The Bible reminds us how much God “loves the gates of Zion.” These gates symbolize coming into His presence and the place where we fellowship with Him and worship Him. The Bible tells us that we are to “enter His gates with thanksgiving” (Psalm 100:4). This means coming before Him with hearts overflowing with thanksgiving and praise.

The gates of Zion also represent God’s protection as well as the importance of evangelism. As Jesus said, we are to be like a city on a hill that cannot be hidden (Matthew 5:14), a place filled with joy. We see this when the psalmist wrote that those who sing say, “All my springs of joy are in you” (v. 7).

Seek to enter God’s presence. Fellowship with Him. Worship Him. Seek to be faithful to His call on your life. And be radical in your commitment to His house, people, Word, and Kingdom.

The Blessing

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The Blessing

15 Thankful Bible Verses — Bible Quotes About Being Thankful

Mr. Spock, of Star Trek fame, would raise his hand and say “Live long and prosper.”

This “Vulcan salute,” as it has come to be called, was invented on the set of Star Trek by actor Leonard Nimoy during the filming of the second-season opener, “Amok Time.” What the people didn’t know was that the Vulcan greeting came from Leonard Nimoy’s real-life Jewish heritage. He took it from the ancient blessing the Jewish Priests would bestow upon the Israelites.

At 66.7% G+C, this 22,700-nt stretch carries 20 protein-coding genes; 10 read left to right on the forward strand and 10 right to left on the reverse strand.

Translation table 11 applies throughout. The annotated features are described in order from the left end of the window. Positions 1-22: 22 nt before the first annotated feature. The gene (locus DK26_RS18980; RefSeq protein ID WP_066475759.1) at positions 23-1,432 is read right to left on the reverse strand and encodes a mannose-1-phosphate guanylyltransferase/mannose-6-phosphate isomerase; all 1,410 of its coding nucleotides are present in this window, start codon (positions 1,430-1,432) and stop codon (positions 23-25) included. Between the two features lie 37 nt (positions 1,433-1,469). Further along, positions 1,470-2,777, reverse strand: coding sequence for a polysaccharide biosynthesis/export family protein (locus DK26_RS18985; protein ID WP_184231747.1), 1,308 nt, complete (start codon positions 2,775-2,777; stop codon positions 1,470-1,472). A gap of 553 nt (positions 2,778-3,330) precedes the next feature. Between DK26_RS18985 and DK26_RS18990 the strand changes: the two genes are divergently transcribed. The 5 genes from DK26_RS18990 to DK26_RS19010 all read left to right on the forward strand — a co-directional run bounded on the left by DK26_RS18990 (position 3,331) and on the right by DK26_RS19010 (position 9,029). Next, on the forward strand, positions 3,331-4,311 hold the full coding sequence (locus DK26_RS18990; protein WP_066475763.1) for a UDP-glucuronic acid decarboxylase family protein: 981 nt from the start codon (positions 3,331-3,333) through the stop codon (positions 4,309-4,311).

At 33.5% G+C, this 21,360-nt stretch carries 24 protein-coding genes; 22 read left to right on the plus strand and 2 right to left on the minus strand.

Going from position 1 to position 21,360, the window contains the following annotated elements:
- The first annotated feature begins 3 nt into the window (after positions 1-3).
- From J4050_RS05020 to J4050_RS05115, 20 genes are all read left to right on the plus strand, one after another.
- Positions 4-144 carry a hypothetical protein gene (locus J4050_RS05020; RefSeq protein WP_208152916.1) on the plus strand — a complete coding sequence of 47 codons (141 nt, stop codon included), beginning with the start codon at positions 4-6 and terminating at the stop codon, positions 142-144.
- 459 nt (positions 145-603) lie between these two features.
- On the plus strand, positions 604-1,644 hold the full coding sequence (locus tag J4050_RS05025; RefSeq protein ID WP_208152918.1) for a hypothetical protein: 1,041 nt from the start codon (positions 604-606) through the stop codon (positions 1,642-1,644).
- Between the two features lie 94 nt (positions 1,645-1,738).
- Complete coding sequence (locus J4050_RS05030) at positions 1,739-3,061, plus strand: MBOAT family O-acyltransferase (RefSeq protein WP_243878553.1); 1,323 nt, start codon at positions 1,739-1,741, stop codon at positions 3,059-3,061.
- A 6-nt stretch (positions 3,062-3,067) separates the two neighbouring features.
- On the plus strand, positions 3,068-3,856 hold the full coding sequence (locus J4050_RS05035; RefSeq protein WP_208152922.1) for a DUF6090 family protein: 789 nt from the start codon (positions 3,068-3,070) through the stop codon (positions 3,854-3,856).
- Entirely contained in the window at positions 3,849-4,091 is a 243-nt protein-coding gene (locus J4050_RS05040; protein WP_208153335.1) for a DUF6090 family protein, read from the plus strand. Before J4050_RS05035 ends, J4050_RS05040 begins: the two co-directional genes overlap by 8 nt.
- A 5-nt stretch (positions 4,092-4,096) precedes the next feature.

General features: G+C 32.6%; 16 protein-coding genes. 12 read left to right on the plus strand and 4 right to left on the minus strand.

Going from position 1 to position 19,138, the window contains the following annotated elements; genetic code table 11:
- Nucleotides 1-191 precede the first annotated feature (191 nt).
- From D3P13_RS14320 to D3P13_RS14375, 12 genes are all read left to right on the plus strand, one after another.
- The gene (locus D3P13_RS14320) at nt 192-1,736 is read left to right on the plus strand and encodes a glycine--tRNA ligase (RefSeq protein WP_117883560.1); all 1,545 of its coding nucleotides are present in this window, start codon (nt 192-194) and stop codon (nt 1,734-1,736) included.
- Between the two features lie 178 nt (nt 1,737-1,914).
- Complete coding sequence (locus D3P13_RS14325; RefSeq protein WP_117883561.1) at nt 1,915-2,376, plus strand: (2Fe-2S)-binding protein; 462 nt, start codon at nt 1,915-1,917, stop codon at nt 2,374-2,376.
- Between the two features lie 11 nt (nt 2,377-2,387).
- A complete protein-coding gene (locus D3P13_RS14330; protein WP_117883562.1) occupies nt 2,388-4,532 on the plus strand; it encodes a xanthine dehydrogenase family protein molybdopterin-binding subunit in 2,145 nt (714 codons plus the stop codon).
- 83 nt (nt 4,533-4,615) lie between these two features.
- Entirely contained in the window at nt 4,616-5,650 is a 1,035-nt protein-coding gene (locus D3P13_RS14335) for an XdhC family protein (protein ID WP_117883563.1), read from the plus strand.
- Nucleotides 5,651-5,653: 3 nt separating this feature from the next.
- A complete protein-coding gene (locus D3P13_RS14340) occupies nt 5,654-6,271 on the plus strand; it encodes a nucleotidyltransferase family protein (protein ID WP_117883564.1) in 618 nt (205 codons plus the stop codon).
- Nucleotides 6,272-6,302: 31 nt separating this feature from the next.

The Bible says,

“Tell Aaron and his sons to bless the people of Israel with this special blessing: ‘May the LORD bless you and protect you. May the LORD smile on you and be gracious to you. May the LORD show you his favor and give you his peace.’ Whenever Aaron and his sons bless the people of Israel in my name, I myself will bless them.” (Numbers 6:23-27 NLT)

The actual blessing is done with both arms held horizontally in front, at shoulder level, with hands touching, to form the Hebrew letter “shin.” This stands for the Hebrew word for “Shaddai”, meaning “Almighty [God].”

With the hand symbol, the priest was putting the name of God on the people, sealing it upon them.

This is a special blessing God wants all of us to receive. This blessing is so important because it covers us completely in every area of our life, spiritually and materially.

This blessing is so specific that God commanded the Priests to bless the people not using their own words, but rather using an exact formulation for the blessing, prefacing the instruction with the words: “Thus shall you bless.”

This reveals that the blessing comes from the LORD Himself; the priests were a means for transmitting His gracious will. Now that we have Jesus, our Messiah, our Savior, we know that He is The High Priest and that His sacrifice has made it possible for us to enter boldly before God.